Finding Favor in Corporate Dividends

Brett Hammond, Senior Economist

Brett HammondThe S&P 500 finished 2011 almost exactly where it began – falling just four one-hundredths of a point. This flat-line performance, however, has masked a wide diversity in the performance of different categories of stocks. For example, companies paying high dividends strongly outperformed those paying low dividends. For investors, we believe that companies paying dividends may be an attractive investment option over the long term, particularly in periods of depressed economic growth.

Strong performance
There are three primary reasons why dividend-paying stocks are attractive. First, they have performed well. According to research firm Birinyi Associates, the stock prices of the highest-yielding 100 companies in the S&P 500 were up an average of 3.7% through mid-December. The 100 lowest-yielding stocks had declined an average of 10%.

Second, we believe dividend-paying companies will deliver favorable risk-adjusted returns over the long term. The aging of the U.S. population, and the altered consumption patterns that will ensue, may limit economic growth over the long term. In such an environment, dividend-paying stocks may become attractive investments. During periods of low growth, companies generating increasing cash flows will be attractive. In such an environment, some companies will conclude that shareholder distributions are the most efficient approach to managing that cash (other alternatives include investing it, sitting on it or buying back company stock). For older investors who have moved into a lower tax bracket, dividends can be attractive because the income will be taxed at a lower rate. These investors may also be drawn to the prospect of their investments delivering more immediate income gains.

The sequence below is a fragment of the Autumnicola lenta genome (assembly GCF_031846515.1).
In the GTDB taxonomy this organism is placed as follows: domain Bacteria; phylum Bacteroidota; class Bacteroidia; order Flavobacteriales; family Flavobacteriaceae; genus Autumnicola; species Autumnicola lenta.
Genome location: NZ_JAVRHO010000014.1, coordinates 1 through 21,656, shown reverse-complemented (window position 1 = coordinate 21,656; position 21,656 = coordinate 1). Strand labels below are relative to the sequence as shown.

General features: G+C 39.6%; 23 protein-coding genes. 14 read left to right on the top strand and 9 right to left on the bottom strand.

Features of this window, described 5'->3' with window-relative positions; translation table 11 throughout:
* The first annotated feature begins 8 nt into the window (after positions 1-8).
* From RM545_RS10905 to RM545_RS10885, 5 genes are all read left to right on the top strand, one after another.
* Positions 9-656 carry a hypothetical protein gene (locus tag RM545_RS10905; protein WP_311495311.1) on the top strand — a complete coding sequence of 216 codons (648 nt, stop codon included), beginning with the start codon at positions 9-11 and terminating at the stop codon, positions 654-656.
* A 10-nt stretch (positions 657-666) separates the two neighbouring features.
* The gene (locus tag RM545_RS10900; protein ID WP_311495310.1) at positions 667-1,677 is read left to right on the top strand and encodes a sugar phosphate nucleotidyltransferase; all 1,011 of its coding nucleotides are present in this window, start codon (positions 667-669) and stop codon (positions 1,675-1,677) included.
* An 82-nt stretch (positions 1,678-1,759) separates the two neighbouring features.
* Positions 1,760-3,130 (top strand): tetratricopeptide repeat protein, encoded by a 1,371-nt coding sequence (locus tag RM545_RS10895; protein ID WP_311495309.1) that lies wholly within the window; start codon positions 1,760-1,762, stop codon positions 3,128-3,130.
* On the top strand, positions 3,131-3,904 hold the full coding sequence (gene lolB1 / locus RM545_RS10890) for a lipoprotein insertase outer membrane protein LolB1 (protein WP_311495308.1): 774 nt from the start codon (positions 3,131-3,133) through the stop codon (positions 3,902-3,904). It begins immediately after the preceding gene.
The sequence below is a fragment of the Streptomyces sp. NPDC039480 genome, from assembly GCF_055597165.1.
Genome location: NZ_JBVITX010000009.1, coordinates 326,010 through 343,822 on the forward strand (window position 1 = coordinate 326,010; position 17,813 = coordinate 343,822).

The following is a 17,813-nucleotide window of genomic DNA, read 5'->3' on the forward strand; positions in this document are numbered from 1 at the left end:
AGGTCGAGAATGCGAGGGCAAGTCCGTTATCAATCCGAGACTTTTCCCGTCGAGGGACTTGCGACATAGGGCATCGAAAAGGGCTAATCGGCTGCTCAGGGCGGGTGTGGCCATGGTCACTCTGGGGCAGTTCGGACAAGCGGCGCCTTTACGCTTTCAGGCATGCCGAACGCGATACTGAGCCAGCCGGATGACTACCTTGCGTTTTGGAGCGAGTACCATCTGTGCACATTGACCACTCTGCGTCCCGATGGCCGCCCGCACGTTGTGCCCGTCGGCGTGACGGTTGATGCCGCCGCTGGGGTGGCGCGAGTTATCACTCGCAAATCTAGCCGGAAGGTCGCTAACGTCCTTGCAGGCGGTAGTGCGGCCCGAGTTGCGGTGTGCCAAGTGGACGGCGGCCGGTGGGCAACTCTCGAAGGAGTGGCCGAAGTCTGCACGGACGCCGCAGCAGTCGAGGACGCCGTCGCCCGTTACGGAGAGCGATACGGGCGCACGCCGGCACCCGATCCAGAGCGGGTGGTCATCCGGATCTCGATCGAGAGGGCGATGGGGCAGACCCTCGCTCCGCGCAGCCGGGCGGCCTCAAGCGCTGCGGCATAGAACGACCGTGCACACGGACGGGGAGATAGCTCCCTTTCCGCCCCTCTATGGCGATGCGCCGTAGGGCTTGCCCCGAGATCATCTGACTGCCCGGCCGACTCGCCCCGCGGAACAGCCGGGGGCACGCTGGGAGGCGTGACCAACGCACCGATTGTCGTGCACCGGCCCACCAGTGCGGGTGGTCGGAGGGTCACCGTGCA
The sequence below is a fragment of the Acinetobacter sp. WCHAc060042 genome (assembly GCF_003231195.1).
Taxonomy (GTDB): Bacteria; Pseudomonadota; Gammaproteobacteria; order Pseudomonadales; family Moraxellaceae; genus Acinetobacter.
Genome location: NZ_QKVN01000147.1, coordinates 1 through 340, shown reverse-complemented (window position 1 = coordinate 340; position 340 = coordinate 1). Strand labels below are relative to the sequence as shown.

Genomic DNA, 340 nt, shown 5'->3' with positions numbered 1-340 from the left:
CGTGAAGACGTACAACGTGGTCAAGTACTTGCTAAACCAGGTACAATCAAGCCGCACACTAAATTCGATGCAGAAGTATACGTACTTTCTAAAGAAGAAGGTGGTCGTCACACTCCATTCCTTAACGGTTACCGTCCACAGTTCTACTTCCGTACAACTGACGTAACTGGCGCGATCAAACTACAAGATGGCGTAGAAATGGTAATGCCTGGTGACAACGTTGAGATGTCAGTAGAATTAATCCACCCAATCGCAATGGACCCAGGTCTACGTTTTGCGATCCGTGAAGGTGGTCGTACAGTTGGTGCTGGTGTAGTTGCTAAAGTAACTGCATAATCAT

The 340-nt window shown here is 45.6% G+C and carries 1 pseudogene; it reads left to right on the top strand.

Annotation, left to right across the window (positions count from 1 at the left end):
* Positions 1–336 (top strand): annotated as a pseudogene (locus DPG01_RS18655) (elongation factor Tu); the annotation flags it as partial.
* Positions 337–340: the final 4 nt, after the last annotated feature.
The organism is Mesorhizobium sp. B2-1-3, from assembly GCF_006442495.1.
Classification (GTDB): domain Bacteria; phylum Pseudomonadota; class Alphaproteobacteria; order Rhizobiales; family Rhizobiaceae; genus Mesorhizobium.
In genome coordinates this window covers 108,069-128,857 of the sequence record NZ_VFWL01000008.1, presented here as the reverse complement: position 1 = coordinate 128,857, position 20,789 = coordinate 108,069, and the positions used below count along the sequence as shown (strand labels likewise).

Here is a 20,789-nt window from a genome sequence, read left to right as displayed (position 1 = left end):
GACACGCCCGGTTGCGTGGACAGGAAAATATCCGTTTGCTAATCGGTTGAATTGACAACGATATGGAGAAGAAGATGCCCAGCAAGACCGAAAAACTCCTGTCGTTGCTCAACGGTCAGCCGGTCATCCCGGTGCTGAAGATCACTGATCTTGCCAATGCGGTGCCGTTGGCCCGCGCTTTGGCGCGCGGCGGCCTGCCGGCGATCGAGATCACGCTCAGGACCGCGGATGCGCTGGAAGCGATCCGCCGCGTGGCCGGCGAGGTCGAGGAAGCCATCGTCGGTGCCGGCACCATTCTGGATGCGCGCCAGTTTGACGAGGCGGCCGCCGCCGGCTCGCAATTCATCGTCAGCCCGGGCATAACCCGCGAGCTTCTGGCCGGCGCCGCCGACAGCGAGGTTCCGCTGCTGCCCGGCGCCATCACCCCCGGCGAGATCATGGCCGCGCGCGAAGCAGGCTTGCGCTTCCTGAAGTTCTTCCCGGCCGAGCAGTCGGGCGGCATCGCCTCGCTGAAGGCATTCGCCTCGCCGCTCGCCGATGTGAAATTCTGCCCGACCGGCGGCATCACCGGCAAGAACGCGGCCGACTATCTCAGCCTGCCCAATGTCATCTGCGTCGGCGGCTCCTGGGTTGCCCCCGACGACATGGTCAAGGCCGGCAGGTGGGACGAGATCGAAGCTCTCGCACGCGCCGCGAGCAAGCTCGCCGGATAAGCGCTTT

Third, as we have seen it, the stock prices of dividend-paying companies are typically less volatile than those of growth companies. This might appeal to investors with a lower tolerance for risk.

Of course, dividend-paying stocks have traditionally had different return patterns than growth stocks. With growth stocks, investors are essentially “banking on the future,” since these companies are typically relying on the potential for outsized future revenue growth rather than current cash flows.

Cautiously optimistic
We are optimistic about dividend-paying companies, albeit with some conditions. The strong performance of these companies recently raises the risk that their stock prices could be inflated – in other words, tomorrow’s expected gains may already be reflected in today’s prices. Moreover, with the U.S. economy expected to perform slightly better in 2012 than in 2011, the performance of growth stocks should improve.

Sectors to follow
Investors seeking out dividend-paying companies should look to sectors where there is typically steady demand and predictable cash flow. Examples include utilities and household goods, since consumers are less likely to put off making purchases in these sectors. By contrast, in sectors that are defined by more discretionary buying patterns, such as information technology or automotive, cash flow is often more volatile and dividend payments are less likely.